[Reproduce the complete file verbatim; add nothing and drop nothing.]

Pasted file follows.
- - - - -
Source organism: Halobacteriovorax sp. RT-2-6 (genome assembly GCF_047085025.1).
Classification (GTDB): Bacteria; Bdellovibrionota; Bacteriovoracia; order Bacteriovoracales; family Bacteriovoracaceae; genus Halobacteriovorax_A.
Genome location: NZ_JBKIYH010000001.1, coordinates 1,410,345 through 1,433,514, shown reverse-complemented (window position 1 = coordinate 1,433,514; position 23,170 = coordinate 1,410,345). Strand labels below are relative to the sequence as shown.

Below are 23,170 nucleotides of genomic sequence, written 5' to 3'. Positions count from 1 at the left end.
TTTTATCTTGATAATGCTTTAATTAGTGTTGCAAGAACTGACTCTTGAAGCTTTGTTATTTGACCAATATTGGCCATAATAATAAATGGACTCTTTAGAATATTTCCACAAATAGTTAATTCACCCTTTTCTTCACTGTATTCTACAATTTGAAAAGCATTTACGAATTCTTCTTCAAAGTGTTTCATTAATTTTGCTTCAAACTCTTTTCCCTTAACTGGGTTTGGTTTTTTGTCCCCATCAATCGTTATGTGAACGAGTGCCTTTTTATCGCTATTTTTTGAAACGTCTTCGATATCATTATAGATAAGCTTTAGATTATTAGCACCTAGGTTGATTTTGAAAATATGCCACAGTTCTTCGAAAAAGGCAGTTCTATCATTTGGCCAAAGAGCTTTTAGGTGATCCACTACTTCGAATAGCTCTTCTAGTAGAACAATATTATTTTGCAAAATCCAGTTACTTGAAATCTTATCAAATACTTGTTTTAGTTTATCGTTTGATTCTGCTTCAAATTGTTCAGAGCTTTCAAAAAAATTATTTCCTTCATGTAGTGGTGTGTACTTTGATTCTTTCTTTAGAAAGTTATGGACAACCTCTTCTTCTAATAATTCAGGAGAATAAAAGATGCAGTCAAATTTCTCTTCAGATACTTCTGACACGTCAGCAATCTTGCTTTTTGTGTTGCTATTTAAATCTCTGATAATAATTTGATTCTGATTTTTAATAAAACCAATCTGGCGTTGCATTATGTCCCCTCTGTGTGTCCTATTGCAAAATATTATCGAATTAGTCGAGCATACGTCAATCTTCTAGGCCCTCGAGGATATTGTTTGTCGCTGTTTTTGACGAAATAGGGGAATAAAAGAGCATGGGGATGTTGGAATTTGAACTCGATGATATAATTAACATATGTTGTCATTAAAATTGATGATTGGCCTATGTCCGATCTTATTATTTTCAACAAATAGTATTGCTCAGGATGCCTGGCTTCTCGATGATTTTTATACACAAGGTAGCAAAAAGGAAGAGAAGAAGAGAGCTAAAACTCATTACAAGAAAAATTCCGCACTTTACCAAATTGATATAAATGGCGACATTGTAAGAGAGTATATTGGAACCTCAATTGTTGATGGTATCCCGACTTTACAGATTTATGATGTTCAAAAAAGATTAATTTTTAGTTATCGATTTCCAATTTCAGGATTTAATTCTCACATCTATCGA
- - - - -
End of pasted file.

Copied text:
Source organism: Halobacteriovorax sp. RT-2-6 (genome assembly GCF_047085025.1).
Classification (GTDB): Bacteria; Bdellovibrionota; Bacteriovoracia; order Bacteriovoracales; family Bacteriovoracaceae; genus Halobacteriovorax_A.
Genome location: NZ_JBKIYH010000001.1, coordinates 1,410,345 through 1,433,514, shown reverse-complemented (window position 1 = coordinate 1,433,514; position 23,170 = coordinate 1,410,345). Strand labels below are relative to the sequence as shown.

Below are 23,170 nucleotides of genomic sequence, written 5' to 3'. Positions count from 1 at the left end.
TTTTATCTTGATAATGCTTTAATTAGTGTTGCAAGAACTGACTCTTGAAGCTTTGTTATTTGACCAATATTGGCCATAATAATAAATGGACTCTTTAGAATATTTCCACAAATAGTTAATTCACCCTTTTCTTCACTGTATTCTACAATTTGAAAAGCATTTACGAATTCTTCTTCAAAGTGTTTCATTAATTTTGCTTCAAACTCTTTTCCCTTAACTGGGTTTGGTTTTTTGTCCCCATCAATCGTTATGTGAACGAGTGCCTTTTTATCGCTATTTTTTGAAACGTCTTCGATATCATTATAGATAAGCTTTAGATTATTAGCACCTAGGTTGATTTTGAAAATATGCCACAGTTCTTCGAAAAAGGCAGTTCTATCATTTGGCCAAAGAGCTTTTAGGTGATCCACTACTTCGAATAGCTCTTCTAGTAGAACAATATTATTTTGCAAAATCCAGTTACTTGAAATCTTATCAAATACTTGTTTTAGTTTATCGTTTGATTCTGCTTCAAATTGTTCAGAGCTTTCAAAAAAATTATTTCCTTCATGTAGTGGTGTGTACTTTGATTCTTTCTTTAGAAAGTTATGGACAACCTCTTCTTCTAATAATTCAGGAGAATAAAAGATGCAGTCAAATTTCTCTTCAGATACTTCTGACACGTCAGCAATCTTGCTTTTTGTGTTGCTATTTAAATCTCTGATAATAATTTGATTCTGATTTTTAATAAAACCAATCTGGCGTTGCATTATGTCCCCTCTGTGTGTCCTATTGCAAAATATTATCGAATTAGTCGAGCATACGTCAATCTTCTAGGCCCTCGAGGATATTGTTTGTCGCTGTTTTTGACGAAATAGGGGAATAAAAGAGCATGGGGATGTTGGAATTTGAACTCGATGATATAATTAACATATGTTGTCATTAAAATTGATGATTGGCCTATGTCCGATCTTATTATTTTCAACAAATAGTATTGCTCAGGATGCCTGGCTTCTCGATGATTTTTATACACAAGGTAGCAAAAAGGAAGAGAAGAAGAGAGCTAAAACTCATTACAAGAAAAATTCCGCACTTTACCAAATTGATATAAATGGCGACATTGTAAGAGAGTATATTGGAACCTCAATTGTTGATGGTATCCCGACTTTACAGATTTATGATGTTCAAAAAAGATTAATTTTTAGTTATCGATTTCCAATTTCAGGATTTAATTCTCACATCTATCGA